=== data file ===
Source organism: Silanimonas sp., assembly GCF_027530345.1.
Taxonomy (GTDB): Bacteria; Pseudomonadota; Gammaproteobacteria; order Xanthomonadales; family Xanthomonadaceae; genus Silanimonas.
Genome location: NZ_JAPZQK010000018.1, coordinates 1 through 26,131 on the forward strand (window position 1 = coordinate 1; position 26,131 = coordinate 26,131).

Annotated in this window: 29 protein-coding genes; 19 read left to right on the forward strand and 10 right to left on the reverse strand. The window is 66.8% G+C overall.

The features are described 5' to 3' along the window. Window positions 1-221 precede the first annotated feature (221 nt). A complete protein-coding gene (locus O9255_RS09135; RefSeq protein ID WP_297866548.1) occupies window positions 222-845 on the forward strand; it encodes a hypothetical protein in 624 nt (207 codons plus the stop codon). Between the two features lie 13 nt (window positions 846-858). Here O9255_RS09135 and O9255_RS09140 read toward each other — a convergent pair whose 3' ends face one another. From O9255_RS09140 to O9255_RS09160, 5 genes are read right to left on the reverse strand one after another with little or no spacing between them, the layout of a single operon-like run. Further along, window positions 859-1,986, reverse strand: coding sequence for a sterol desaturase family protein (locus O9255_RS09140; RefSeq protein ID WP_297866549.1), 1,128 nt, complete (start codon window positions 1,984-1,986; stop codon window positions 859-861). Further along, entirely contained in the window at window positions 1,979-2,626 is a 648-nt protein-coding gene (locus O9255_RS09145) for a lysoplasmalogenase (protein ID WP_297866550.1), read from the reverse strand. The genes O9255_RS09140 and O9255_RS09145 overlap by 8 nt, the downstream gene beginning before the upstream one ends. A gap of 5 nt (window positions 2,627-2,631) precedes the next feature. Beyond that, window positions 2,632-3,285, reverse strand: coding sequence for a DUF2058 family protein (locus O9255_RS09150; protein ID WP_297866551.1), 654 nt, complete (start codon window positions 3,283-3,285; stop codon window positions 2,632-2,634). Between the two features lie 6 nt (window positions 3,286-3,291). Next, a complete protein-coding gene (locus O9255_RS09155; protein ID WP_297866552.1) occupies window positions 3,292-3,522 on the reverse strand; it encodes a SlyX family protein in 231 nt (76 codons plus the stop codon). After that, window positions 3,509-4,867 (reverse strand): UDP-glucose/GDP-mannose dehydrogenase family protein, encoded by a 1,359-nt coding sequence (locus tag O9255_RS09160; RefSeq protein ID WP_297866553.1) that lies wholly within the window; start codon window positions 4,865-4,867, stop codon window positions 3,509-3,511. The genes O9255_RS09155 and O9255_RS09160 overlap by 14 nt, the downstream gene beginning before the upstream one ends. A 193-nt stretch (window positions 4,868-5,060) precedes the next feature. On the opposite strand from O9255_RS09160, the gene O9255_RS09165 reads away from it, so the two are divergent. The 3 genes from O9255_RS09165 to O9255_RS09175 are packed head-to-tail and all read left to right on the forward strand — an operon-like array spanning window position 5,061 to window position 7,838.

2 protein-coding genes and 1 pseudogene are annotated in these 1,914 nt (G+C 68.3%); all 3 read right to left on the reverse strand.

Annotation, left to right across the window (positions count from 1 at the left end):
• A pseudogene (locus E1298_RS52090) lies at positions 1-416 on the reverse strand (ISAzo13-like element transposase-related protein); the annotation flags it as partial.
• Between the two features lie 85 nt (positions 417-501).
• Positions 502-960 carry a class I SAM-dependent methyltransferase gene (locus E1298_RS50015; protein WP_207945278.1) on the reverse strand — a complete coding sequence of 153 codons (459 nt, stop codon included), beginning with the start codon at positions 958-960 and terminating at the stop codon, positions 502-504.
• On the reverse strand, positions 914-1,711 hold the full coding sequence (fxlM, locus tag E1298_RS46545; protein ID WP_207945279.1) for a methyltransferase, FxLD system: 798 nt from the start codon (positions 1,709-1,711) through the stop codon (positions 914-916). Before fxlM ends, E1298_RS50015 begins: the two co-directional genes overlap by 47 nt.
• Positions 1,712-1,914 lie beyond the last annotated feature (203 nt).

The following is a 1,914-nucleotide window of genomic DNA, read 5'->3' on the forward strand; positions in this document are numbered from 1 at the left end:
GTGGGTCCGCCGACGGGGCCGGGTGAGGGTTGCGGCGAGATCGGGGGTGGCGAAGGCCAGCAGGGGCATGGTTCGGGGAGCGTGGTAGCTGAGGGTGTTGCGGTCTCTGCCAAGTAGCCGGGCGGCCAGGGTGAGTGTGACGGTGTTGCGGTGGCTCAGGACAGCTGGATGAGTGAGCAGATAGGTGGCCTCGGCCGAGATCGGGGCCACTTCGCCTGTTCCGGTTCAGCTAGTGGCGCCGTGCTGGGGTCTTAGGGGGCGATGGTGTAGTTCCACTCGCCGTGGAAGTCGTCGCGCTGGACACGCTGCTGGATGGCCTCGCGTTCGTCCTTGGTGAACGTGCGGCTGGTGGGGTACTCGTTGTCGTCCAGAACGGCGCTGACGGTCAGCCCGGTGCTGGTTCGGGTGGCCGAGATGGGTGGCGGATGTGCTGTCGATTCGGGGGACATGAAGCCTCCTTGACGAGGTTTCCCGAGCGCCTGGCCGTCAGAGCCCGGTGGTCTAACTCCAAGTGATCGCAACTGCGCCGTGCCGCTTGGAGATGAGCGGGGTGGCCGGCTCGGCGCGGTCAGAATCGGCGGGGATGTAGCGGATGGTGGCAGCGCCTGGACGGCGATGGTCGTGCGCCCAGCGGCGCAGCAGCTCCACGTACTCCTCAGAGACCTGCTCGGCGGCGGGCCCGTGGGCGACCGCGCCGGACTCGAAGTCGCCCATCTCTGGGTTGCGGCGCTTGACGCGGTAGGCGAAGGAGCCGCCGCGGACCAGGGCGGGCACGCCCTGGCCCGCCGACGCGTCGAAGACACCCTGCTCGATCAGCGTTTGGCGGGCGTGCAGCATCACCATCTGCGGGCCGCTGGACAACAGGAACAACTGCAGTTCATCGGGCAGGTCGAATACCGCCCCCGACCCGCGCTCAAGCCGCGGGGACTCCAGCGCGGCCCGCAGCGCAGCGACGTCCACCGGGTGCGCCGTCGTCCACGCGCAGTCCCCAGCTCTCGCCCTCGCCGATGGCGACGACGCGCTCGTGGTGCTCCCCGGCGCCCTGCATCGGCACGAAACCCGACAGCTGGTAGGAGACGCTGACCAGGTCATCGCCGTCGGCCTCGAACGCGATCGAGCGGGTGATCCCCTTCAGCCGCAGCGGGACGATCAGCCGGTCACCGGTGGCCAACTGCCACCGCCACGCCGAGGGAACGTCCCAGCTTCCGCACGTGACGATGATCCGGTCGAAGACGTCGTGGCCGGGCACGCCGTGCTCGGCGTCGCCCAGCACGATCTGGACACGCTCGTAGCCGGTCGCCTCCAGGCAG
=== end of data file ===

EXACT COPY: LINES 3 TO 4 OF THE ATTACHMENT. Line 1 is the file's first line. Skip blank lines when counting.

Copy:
Genome location: NZ_JAPZQK010000018.1, coordinates 1 through 26,131 on the forward strand (window position 1 = coordinate 1; position 26,131 = coordinate 26,131).

Annotated in this window: 29 protein-coding genes; 19 read left to right on the forward strand and 10 right to left on the reverse strand. The window is 66.8% G+C overall.